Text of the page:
Now that wipe products are fully immersed into consumers’ lives, the next step for manufacturers is to continuously improve them. Research and development teams are trying to improve the overall quality of their wipes without raising costs. One area that has emerged as a hot topic is flushability and achieving this goal has been difficult as there is some debate over the definition of flushability on the consumer market.

Some believe that a wipe is flushable if it fits down the commode, not taking into consideration what happens to the wipe after it enters the septic system; others equate flushability with a product’s ability to disperse like toilet tissue and still others will only deem a product flushable if it completely biodegrades in water. Either way, many consumers are interested in the flushability or biodegradability of a wipe only if it doesn’t drive up the overall price of the product, according to wipes industry consultant Phil Mango. “Basically they are not willing to pay more for the product or sacrifice overall quality,” he said.

While there are several types of flushable wipes on the market—for toilet cleaning, kids care and personal hygiene—most wipe products are not fully dispersible. This has challenged wipes manufacturers to convey the risks associated with flushing unflushable wipes. While consumer ignorance regarding the failure of most wipes to biodegrade has not yet posed too much of a problem, as the use of wipes broaden so will the threat to municipal septic and sewer systems nationally. In fact, the city of Raleigh is already making it illegal to flush a wipe down the toilet, an action that can be punishable with up to a $25,000 fine. Additionally, wipe products (together with tree roots) have been blamed for clogging a section of a sewer system in Grand Rapids, MI.

Government officials are concerned that wipe manufacturers are not doing enough to warn consumers against flushing wipes. While some non-flushable disinfectant wipes, bear large warning insignias against flushing, others have this information in small type that the consumer is unlikely to read. This has led INDA, Association of the Nonwoven Fabrics Industry, Cary, NC, and the European Disposable and Nonwovens Association, Brussels, Belgium, to kick off efforts to increase education on this matter. The efforts are intended to fend off the threat of additional legislation that could diminish wipe popularity.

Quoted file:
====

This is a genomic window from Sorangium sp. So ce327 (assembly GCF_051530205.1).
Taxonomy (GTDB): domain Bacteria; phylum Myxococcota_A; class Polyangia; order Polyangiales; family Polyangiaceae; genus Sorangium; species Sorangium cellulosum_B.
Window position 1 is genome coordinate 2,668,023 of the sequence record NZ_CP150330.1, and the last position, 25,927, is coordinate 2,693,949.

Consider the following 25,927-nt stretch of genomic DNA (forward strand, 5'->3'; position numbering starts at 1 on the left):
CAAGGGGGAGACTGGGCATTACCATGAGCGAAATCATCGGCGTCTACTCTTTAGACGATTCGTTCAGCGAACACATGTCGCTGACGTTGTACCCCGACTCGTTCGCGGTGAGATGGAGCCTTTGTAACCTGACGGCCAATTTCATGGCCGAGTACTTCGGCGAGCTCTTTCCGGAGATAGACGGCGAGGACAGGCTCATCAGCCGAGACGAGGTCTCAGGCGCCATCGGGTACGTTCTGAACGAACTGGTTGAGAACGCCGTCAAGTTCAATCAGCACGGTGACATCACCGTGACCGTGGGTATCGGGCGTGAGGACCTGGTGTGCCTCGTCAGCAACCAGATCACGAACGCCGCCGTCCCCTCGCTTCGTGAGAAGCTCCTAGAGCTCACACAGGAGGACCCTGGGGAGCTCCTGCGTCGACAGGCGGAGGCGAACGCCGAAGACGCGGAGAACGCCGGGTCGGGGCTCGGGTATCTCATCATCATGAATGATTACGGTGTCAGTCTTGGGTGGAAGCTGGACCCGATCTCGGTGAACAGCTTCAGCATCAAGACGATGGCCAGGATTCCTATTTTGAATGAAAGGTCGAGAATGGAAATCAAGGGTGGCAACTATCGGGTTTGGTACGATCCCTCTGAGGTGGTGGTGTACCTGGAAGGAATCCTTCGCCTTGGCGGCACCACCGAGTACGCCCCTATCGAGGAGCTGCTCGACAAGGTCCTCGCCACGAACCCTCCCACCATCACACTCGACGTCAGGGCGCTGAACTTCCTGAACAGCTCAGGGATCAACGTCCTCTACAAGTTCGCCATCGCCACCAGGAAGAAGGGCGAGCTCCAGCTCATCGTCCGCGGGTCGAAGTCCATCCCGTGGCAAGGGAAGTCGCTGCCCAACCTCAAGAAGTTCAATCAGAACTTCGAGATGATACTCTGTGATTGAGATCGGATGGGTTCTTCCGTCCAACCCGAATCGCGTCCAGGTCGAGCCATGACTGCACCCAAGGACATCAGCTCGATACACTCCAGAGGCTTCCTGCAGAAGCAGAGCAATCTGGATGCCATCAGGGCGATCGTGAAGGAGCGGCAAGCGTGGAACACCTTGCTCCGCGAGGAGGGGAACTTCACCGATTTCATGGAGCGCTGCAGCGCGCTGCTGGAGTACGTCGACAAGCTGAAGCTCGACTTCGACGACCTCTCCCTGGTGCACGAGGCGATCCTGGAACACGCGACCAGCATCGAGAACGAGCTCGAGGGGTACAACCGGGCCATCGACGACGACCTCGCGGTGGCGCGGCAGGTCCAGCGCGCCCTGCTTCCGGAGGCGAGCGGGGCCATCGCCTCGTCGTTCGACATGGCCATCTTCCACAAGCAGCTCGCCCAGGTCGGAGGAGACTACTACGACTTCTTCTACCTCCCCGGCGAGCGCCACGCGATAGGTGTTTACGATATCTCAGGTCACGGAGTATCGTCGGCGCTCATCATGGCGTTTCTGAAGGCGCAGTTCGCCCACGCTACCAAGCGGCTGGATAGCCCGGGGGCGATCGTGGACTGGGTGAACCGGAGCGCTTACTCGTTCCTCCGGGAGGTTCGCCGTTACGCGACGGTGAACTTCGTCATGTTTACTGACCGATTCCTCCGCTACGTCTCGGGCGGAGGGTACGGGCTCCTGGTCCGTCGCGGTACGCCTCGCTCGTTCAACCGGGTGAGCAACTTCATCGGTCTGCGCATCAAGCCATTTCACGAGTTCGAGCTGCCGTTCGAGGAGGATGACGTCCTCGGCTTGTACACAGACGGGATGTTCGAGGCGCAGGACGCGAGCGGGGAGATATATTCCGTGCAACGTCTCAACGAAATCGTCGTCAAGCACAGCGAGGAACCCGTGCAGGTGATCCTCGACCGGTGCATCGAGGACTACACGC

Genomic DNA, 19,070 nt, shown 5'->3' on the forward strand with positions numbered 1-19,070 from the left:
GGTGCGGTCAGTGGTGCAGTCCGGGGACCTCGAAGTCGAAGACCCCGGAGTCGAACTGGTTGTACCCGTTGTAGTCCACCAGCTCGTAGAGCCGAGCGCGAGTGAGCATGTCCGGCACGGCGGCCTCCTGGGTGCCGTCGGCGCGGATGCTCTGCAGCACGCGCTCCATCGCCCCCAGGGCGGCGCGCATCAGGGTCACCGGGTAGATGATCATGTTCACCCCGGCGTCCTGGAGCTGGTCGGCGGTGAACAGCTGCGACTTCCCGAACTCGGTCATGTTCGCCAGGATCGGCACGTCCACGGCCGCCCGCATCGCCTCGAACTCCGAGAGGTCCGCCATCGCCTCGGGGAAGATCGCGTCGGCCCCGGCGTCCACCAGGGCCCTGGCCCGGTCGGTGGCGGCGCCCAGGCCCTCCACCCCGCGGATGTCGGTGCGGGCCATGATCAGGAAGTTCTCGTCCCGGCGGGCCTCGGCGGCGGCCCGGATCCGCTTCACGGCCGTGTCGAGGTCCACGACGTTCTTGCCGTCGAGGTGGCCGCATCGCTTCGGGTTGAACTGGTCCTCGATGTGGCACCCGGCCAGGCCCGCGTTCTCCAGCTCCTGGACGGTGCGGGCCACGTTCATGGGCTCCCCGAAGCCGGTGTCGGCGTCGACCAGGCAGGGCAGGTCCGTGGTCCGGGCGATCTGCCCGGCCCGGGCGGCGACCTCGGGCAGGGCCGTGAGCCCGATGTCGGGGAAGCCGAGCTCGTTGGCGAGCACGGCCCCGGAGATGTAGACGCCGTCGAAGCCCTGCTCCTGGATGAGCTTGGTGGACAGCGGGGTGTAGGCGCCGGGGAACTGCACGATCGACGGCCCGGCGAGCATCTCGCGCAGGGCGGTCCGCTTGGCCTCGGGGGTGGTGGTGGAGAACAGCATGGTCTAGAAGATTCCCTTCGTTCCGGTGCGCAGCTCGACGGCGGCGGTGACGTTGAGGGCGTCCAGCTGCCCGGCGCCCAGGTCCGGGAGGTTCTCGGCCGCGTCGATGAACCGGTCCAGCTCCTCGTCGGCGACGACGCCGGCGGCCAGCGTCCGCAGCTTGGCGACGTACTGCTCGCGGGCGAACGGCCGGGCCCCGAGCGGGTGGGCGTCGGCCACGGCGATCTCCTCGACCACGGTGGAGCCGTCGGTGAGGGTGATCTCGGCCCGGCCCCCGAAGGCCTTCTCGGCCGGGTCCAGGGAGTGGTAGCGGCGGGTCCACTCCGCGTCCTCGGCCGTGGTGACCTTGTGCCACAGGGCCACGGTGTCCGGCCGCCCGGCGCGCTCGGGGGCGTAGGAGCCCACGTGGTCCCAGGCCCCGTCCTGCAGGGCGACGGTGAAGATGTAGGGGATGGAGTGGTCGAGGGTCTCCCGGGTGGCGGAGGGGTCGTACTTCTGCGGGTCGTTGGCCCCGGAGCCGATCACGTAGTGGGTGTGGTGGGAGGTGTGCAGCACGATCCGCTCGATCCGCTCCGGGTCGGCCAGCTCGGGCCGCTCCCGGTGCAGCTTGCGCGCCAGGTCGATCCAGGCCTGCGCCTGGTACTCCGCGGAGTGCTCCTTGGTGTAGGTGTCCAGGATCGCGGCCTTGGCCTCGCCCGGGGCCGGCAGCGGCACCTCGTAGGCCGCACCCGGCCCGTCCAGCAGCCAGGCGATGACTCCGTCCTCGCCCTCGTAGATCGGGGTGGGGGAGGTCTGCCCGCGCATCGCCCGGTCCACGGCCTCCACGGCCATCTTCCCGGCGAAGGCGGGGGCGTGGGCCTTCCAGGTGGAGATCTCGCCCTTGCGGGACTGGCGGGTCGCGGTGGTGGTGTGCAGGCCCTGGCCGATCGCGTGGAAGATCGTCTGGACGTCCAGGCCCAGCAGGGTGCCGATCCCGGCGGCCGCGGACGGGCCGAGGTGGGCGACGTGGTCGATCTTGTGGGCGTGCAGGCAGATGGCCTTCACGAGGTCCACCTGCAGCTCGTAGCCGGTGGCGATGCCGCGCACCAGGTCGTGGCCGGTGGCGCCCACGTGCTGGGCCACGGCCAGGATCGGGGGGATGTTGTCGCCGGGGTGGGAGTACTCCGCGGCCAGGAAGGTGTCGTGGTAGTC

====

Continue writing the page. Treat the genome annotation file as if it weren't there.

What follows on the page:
In addition to flushability, flexibility is also an interest among consumer products manufacturers. “All of the major companies are trying to develop a flexible, stronger wipe,” Mr. Mango said. “This is more of a defensive move than an offensive measure. They are all afraid that the competition will come up with some sort of superwipe before them.”

Spunlace Explosion
Nonwoven wipes, either dry or wet, have typically been made from two types of nonwovens technologies—airlaid or spunlace. Traditionally, the North American market has favored the thickness of airlaid, due largely to the fact that most baby wipes made in the region uses airlaid substrates. Meanwhile, Europeans have favored the slickness and tactile feel of spunlaced wipes, which dominate abroad.

This market dynamic has begun to shift in recent years and spunlace is becoming preferred over airlaid in many wipe applications. This has partly been caused by P&G’s rumored switch from airlaid to spunlaced materials in its U.S. baby wipes business. According to reports, P&G had been using spunlaced nonwovens in European applications for some time but has only recently incorporated the material into its North American business.

The rise of spunlace can also be attributed to advancements in manufacturing processes. Decorative options such as embossing as well as more consistent quality and varieties of weights have been developed by the many nonwovens producers looking to make a buck off of wipe manufacturers in search of variety. Also, unlike airlaid, spunlaced wipes can be offered in both canister or tub form whereas airlaid’s thickness makes packagingin pull-through canisters difficult.

“Manufacturers of airlaid just aren’t keeping up,” said Mr. Mango. “Overcapacity and other market conditions have really squeezed research and development efforts in airlaid and the market has felt the result.”

Despite these problems, airlaid has continued to be strong in special performance wipes where toughness is important. These include scrubbers for a variety of uses and automotive cleaners.

With so many potential areas for wipes to penetrate, certainly consumer goods manufacturers will continue to consider them important aspects of their business. Eager to save time through revolutionary new products, consumers will continue to enthusiastically choose wipe products for their daily activities.